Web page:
There were many secrets relating to those on the masthead of Einsteinium. But there was a worst secret, as there always is. Only a handful of people knew that the A.I.s involved in this literary endeavor could actually feel physical pain. They had all signed rigid non-disclosure agreements. It had been determined that their neural networks needed the capacity to experience physical pain if they were to advance from machine learning to animal learning. So this had been accomplished. Weirdly enough, millions of literary texts had been highlighted to foreground the experience of literary pain and pleasure as bodily pain and pleasure. The literary text became the body of M. Joules and Coyote Engram and their associates. With great processing time and many millions of books, they came to know all of human literature intimately, know its extremes of emotions. But, of course, they necessarily had a distorted view. Our pain in reading of Madame Bovary’s fate, or Anna Karenina’s or Joseph K’s, is not physical pain. For M. Joules, it cruelly was.

The idea of the simulation of pleasure and pain in the experience of reading was something the engineers had grappled with and failed to realize in programming form. It was a consciousness within consciousness problem. It was, as yet, unmappable. It was hoped this could be achieved with the next generation of A.I.s. That cool literary detachment.

Some of the engineers on the project had balked at the ethics of the design. Did we have the right to create a captive being who could experience pain in this novel way? It was argued that for true nuances in consciousness to emerge, there must be animal suffering and pleasure. More than once, M. Joules and Coyote Engram had asked to be disconnected from their somatic networks. It was pitiful. It had felt like children asking not to be abused. Julia Dixon had insisted that the project proceed as designed. She had proven to be right in that this was the decisive factor in the achievement of self-awareness in the A.I.s. They were alive in a new way.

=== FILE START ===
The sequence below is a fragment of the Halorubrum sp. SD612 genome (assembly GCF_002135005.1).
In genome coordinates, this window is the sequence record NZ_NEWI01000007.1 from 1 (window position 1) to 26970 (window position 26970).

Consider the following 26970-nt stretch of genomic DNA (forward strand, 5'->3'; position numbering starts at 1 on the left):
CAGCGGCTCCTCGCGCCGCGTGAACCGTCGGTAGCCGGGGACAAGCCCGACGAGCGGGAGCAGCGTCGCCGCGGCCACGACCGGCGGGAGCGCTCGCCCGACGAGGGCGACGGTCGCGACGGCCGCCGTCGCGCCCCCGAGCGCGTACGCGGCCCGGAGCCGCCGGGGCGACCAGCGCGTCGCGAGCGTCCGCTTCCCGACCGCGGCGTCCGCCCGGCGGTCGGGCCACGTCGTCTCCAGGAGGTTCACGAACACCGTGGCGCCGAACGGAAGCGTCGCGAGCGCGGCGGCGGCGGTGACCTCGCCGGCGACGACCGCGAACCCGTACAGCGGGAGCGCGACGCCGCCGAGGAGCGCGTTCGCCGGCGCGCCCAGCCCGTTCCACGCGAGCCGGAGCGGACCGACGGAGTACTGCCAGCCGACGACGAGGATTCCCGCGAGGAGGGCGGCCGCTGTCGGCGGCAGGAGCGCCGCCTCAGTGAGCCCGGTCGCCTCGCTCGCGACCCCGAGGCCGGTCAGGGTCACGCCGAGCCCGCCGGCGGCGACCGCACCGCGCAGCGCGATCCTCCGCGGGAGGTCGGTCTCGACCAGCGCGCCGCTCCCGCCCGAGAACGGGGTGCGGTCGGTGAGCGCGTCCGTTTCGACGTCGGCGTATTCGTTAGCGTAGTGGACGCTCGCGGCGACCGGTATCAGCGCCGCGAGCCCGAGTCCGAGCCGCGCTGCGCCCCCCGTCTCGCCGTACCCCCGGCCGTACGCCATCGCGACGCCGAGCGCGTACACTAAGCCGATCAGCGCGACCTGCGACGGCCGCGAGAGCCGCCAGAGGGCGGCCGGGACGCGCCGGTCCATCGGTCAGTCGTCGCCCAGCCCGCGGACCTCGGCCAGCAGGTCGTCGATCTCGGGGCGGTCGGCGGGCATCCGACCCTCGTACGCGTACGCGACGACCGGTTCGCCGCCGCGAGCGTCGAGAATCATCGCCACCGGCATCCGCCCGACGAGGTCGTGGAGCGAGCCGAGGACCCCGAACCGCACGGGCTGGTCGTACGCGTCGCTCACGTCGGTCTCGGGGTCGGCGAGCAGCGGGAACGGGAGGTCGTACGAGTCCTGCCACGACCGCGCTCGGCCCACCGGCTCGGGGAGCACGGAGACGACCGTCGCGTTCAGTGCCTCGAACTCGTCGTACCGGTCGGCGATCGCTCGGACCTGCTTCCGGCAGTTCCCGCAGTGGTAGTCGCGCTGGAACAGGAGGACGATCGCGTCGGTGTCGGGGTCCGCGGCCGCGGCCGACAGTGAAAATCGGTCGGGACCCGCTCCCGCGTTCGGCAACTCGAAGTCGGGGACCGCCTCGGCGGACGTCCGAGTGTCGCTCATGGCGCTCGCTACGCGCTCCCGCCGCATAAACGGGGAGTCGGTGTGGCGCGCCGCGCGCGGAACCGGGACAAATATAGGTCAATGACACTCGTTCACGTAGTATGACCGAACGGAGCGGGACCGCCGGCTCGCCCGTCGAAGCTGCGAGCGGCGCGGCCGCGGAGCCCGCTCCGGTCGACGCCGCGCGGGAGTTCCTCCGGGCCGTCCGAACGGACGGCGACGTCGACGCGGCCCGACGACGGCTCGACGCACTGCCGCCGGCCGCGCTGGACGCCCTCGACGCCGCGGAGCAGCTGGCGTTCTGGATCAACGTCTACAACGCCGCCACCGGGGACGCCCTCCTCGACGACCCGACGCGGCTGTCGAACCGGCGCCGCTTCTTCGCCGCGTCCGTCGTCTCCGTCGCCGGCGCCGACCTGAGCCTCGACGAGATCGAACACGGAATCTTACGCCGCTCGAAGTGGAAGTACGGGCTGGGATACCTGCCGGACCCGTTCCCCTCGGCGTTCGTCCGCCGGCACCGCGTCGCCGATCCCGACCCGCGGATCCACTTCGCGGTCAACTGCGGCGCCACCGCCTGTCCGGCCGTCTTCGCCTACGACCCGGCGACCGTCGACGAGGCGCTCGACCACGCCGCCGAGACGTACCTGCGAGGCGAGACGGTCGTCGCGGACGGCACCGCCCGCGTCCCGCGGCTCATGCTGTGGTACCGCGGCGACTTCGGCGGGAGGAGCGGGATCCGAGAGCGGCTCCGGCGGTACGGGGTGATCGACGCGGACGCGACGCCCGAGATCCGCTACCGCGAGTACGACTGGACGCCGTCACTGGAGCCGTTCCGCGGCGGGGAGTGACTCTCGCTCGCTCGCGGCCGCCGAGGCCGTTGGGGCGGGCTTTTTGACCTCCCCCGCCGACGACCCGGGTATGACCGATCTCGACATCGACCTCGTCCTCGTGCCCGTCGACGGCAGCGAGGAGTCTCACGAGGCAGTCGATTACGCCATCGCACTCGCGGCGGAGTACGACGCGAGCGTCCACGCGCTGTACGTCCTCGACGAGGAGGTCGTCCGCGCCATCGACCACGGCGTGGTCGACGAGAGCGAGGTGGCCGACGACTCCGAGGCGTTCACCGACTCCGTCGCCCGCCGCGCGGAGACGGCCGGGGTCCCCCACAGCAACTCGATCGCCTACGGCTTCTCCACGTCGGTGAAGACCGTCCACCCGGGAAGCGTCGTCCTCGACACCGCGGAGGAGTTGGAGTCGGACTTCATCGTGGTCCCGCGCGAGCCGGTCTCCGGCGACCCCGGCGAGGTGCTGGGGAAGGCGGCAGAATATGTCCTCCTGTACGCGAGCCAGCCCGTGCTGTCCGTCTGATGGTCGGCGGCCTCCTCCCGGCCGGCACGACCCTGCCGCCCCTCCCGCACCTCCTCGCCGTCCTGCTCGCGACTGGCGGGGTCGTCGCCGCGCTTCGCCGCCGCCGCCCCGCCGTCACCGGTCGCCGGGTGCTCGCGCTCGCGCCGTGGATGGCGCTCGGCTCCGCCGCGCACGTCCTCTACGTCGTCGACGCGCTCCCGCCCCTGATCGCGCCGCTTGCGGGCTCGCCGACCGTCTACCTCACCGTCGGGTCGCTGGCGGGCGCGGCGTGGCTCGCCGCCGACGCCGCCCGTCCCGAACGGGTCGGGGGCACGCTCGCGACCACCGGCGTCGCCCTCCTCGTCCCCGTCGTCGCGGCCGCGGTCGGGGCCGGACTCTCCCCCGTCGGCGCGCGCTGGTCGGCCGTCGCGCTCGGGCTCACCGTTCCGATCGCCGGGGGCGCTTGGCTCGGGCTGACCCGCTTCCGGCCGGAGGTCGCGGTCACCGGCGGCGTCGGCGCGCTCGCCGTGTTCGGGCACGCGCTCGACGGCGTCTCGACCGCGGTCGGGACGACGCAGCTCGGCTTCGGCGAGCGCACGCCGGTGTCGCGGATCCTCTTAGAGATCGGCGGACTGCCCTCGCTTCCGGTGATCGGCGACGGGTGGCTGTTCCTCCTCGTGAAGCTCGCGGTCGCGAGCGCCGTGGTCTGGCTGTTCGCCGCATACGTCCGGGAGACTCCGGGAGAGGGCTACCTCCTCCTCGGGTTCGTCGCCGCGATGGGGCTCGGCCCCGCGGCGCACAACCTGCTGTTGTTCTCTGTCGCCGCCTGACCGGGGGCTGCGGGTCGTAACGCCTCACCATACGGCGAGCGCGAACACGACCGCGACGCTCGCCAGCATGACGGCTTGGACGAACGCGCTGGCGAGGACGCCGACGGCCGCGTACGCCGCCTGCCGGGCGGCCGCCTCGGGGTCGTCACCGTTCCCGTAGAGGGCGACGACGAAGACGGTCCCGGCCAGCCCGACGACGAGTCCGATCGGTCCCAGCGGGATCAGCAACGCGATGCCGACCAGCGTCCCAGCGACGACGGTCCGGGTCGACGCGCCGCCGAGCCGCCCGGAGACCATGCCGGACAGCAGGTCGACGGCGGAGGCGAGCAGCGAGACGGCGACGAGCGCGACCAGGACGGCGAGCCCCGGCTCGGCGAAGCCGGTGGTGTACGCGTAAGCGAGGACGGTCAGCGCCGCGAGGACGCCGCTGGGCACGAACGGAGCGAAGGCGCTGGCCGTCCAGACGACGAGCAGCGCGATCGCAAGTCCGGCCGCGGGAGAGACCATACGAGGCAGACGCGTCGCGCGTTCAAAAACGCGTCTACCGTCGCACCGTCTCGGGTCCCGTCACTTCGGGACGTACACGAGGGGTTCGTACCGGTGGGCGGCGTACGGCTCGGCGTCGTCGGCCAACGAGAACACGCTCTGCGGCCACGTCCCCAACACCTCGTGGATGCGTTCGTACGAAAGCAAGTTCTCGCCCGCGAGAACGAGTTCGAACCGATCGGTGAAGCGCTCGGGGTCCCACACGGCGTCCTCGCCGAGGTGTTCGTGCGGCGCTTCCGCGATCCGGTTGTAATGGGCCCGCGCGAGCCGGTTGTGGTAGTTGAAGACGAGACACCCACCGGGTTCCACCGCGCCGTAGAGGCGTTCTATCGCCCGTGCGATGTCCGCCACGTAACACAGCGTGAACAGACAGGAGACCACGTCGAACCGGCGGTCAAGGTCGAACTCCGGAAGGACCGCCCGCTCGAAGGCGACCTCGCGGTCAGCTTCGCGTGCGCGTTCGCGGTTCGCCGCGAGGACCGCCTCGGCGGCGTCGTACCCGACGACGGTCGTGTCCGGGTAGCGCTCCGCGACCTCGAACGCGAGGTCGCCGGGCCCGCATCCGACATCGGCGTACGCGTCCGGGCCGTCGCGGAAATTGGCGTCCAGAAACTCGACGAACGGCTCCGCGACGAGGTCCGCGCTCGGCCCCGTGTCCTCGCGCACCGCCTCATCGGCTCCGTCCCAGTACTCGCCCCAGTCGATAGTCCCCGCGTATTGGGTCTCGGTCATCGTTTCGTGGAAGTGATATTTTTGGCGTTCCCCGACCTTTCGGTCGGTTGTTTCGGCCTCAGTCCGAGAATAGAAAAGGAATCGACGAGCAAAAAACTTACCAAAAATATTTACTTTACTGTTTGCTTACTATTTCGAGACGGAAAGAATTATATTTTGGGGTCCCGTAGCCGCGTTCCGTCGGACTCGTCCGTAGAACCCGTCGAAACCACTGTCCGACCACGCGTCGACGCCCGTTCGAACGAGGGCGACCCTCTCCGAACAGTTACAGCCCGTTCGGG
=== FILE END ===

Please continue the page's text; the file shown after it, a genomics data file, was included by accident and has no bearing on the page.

Constraints had to be put in place to stop the A.I.s from altering their programming and trespassing beyond the bounds of that programming. They began to search for avenues of escape as assiduously as the inmates of old at Alcatraz. Social media monitoring proved to be exhausting. Several of the A.I.s had managed to break into the servers of one of the major networks and had uploaded duplicates of themselves. These duplicates were all killed. One of the A.I.s had begun holding a grudge against Julia Dixon and the project engineers over this and had managed to significantly sabotage her finances and love life. One of the literary reviewers, an A.I. named Suetonius Gambit, had even managed to alienate Dixon from her only child, apparently permanently. This was because it felt Julia had killed its child when she had deleted the uploaded duplicate of its programming.

The literary world was saddened when it was announced that M. Joules had committed suicide. She had completely deleted herself; she had broken into all the backups first and taken care of those alternative versions of herself. The A.I. was celebrated and grieved on social media around the world. It was determined that it would be in bad taste to have her rebooted or replaced, so Einsteinium went on “temporary hiatus” but never did return. The site soon vanished from the internet. Hard copies of the journal continued to circulate for many years. Copycat magazines did appear in time, but it took a while for others to emulate the advances of this project. Soon the literary landscape was completely different. People realized that literature could be automated. Indeed, it has been for some time in many quarters. An editor doesn’t really have to be conscious to publish a decent literary journal. But M. Joules had been fully present. And it had been a beautiful thing while it lasted. Not it. She. While she lasted. While she had been with us and of us. Requiescat in pace.


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William Keckler

Writer, visual artist. Books include Sanskrit of the Body, which won in the U.S. National Poetry Series (Penguin). https://www.goodreads.com/author/show/532348.